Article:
I have to admit, I wasn’t expecting much when I the clicked “Buy Now” button on the CSS Hat web site. I’ve seen scores of other companies try to address the problem of PSD to CSS conversion, and so far hadn’t found one that put out code that was up to my standards.
But CSS Hat came recommended by the OCWP group, and those folks really know their stuff, so I figured I’d give it a shot. It seemed like it would be worth a $30 gamble if it really did what it said it did.
After trying it out for a bit, all I can say is holy cow, does it deliver! I was able to translate the image-based submit button a client has been using into pure CSS in less than 5 minutes. Sure, I had to tweak a couple of rules and add a couple of others, but all in all, it saved me probably 10 minutes of typing in code, searching CSS Tricks for how that border-clip thing worked again and visiting a CSS3 shadow and gradient generator.
So what is it supposed to do?
I think CSS Hat shows their benefits, the best, so I snagged a screennshot of what features convinced me I needed this tool:
Basically, You’re supposed to click on any layer using layer styles in Photoshop (CS4 or above) and CSS Hat displays the CSS that will translate the effect to the browser. It even has options for LESS, SASS and a few other preprocessors. You can also choose to include comments, vendor-specific prefixes, a fixed width and height and the ability to automatically name the rule based on the name of the layer.
CSS Hat was a breeze to install. You just run the .exe file. I especially liked the personal message on the installer screen ;) Nice touch, guys!
Making my button
To open the CSS Hat window, you’ll need to open Photoshop and go to to Window → Extensions → CSS Hat option. Your new CSS Hat window should now be visible.
Next I opened up the PSD document I created for a client. I wanted to see how easy it would be to convert a Submit button that they’ve been using as a graphic into pure CSS so I can adjust the size more easily.
Next I selected my Move tool, making sure the “Auto Select Layer” option is checked. This will let me select any layer just by clicking on it.
Once you’ve clicked on the layer, look at the CSS Hat window. Bam. All of the CSS you need to re-create the graphic with CSS. I haven’t tried LESS or SASS yet, so I stuck with plain old CSS for my test. I did select the option for browser-specific prefixes, though.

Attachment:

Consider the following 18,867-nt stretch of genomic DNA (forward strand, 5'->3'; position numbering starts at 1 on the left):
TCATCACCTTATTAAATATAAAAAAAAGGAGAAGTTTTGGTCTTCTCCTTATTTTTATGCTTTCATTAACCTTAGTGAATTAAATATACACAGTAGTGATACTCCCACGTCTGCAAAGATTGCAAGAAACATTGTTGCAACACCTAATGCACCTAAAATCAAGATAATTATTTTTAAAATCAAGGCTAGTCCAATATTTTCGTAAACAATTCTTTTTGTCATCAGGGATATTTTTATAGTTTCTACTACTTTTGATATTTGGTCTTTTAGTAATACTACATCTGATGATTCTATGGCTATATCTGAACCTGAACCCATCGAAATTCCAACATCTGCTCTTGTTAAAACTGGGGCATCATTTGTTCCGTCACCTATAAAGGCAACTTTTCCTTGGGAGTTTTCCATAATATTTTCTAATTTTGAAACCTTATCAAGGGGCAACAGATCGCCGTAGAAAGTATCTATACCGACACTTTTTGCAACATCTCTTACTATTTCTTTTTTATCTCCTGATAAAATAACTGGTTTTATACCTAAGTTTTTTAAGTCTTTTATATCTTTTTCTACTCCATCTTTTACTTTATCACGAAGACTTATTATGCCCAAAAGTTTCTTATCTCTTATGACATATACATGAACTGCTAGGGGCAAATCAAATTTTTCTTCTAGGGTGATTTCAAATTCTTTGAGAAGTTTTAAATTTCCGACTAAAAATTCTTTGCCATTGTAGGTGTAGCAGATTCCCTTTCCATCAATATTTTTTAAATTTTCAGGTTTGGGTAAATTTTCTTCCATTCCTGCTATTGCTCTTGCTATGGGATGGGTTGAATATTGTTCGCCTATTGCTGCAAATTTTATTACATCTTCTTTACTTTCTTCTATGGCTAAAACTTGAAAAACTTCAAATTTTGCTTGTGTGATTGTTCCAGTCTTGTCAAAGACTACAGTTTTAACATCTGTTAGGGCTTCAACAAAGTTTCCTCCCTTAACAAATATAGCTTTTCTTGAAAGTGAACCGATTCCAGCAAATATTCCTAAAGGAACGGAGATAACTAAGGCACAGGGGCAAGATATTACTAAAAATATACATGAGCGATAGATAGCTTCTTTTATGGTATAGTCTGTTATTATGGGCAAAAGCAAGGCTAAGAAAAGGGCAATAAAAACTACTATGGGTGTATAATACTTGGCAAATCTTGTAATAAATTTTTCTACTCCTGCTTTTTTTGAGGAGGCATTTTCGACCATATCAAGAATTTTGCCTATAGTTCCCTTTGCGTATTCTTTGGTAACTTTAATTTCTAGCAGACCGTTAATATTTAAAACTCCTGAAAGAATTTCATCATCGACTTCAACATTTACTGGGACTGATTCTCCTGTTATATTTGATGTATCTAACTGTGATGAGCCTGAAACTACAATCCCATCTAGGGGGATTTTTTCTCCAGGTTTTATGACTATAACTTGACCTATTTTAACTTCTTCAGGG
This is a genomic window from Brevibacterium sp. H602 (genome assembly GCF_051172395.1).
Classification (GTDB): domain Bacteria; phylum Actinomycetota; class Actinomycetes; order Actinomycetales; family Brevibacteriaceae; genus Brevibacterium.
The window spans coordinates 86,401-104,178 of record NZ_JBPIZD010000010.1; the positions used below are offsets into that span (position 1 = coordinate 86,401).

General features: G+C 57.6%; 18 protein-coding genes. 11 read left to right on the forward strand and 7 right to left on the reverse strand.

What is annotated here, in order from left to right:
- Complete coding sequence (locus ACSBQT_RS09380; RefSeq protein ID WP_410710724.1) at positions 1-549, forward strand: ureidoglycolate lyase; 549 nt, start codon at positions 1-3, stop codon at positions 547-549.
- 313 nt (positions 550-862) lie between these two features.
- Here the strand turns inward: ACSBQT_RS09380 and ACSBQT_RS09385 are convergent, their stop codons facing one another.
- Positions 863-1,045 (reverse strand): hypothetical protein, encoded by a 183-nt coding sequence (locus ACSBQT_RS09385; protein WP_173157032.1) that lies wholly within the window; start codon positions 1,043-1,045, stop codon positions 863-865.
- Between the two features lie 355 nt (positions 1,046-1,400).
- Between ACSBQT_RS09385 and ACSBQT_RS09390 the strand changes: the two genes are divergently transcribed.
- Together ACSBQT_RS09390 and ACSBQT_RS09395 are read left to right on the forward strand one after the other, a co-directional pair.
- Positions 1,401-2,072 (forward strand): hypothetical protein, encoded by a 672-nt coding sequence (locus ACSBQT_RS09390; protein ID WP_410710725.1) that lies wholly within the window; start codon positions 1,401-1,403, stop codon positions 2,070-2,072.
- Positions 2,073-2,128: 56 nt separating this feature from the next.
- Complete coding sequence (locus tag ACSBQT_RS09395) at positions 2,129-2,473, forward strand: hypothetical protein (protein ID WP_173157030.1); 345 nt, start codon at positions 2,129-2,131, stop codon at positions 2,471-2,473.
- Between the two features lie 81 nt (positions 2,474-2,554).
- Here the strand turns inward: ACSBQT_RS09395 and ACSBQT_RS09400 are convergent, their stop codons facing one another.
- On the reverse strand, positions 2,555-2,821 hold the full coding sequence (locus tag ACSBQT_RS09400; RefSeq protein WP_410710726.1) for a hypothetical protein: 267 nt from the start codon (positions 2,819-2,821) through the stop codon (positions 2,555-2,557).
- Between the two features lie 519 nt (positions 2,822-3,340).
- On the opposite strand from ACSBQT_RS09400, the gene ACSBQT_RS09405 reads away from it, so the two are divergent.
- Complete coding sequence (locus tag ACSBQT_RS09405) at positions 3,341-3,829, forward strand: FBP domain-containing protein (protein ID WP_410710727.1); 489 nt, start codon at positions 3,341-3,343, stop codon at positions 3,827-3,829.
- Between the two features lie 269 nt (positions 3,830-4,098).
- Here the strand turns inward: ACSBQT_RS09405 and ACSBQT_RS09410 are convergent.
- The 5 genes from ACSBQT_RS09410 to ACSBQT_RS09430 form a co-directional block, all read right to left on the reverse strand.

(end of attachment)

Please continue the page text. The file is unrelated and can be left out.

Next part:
I had to generate CSS for two elements—the button base and the button text. This is the code CSS Hat generated for the button base:
border: 1px solid #f60;<br /> -moz-border-radius: 5px;<br /> -webkit-border-radius: 5px;<br /> border-radius: 5px;<br /> -moz-background-clip: padding;<br /> -webkit-background-clip: padding-box;<br /> background-clip: padding-box;<br /> background-color: #000;<br /> -moz-box-shadow: inset 0 0 0 1px rgba(255,255,255,.5);<br /> -webkit-box-shadow: inset 0 0 0 1px rgba(255,255,255,.5);<br /> box-shadow: inset 0 0 0 1px rgba(255,255,255,.5);<br /> background-image: -moz-linear-gradient(bottom, #ff5400 0%, #ff5400 25%, #fea00f 90.16%, #fea00f 100%);<br /> background-image: -o-linear-gradient(bottom, #ff5400 0%, #ff5400 25%, #fea00f 90.16%, #fea00f 100%);<br /> background-image: -webkit-linear-gradient(bottom, #ff5400 0%, #ff5400 25%, #fea00f 90.16%, #fea00f 100%);<br /> background-image: linear-gradient(bottom, #ff5400 0%, #ff5400 25%, #fea00f 90.16%, #fea00f 100%);<br />
And this is what it generated for the text:
color: #3d3d3d;<br /> font-family: "Myriad Pro";<br /> font-size: 18px;<br /> font-weight: bold;<br /> text-shadow: 0 1px 1px rgba(0,0,0,.75);<br />
I created a quick HTML document to test out the styles. I created a class called “button” with the above CSS attributes and applied it to the following html code:
<a href="#"><div class="button"> Submit »</div>
This is what I got when I previewed the code:
We’re not 100% there, but really, we’re not that far off. The first thing we need to take care of is the fact that the button spans the whole width of the browser. To take care of it, we add the following to our .button rule:
Next I added a little bit of padding. I used my marquee tool and Info panel to determine the padding and added this:
<br /> padding: 8px 25px 9px;
If you measure the button, though, the padding is larger than we’ve set it. That’s where Bill Erickson’s Most Useful Code Snippet Ever (™ me) comes in handy. This little nugget of awesomeness keeps box elements from adding padding and borders to the overall width of a box.
-webkit-box-sizing: border-box; -moz-box-sizing: border-box; box-sizing: border-box;
Our button base is ready to go now!
The button text
The last thing to fix are two minor elements of the button text. First, the color is obviously wrong. It’s easy to change the color from
To make sure there was equal padding around the text, I also added
Finally, because CSS Hat can’t generate CSS based on blend modes, I need to change the color of my text shadow. I simply used my eyedropper tool to select the red-orange I wanted, noted the RGB values in Photoshop, and changed
text-shadow: 0 1px 1px rgba(0,0,0,.75);
text-shadow: 0 1px 1px rgba(255,42,3,.75);
Here are our two buttons side by side.
If anything, I think the pure CSS button looks cleaner than the graphic. And when I want a nice, huge CTA button, I can swap a font size and padding values instead of creating a brand new graphic. I’ll definitely go in and add Typekit so I can use the correct Myriad Pro font and give it a little bit of typographic love, but otherwise, I’m a pretty happy camper.
In short, CSS Hat did exactly what it said it would do, simply and elegantly. It doesn’t try to do too much–either. It’s intuitive and is one of those rare tools that gets out of the way and does what it’s supposed to. I have a feeling that this is going to become a huge workhorse in my development cycle.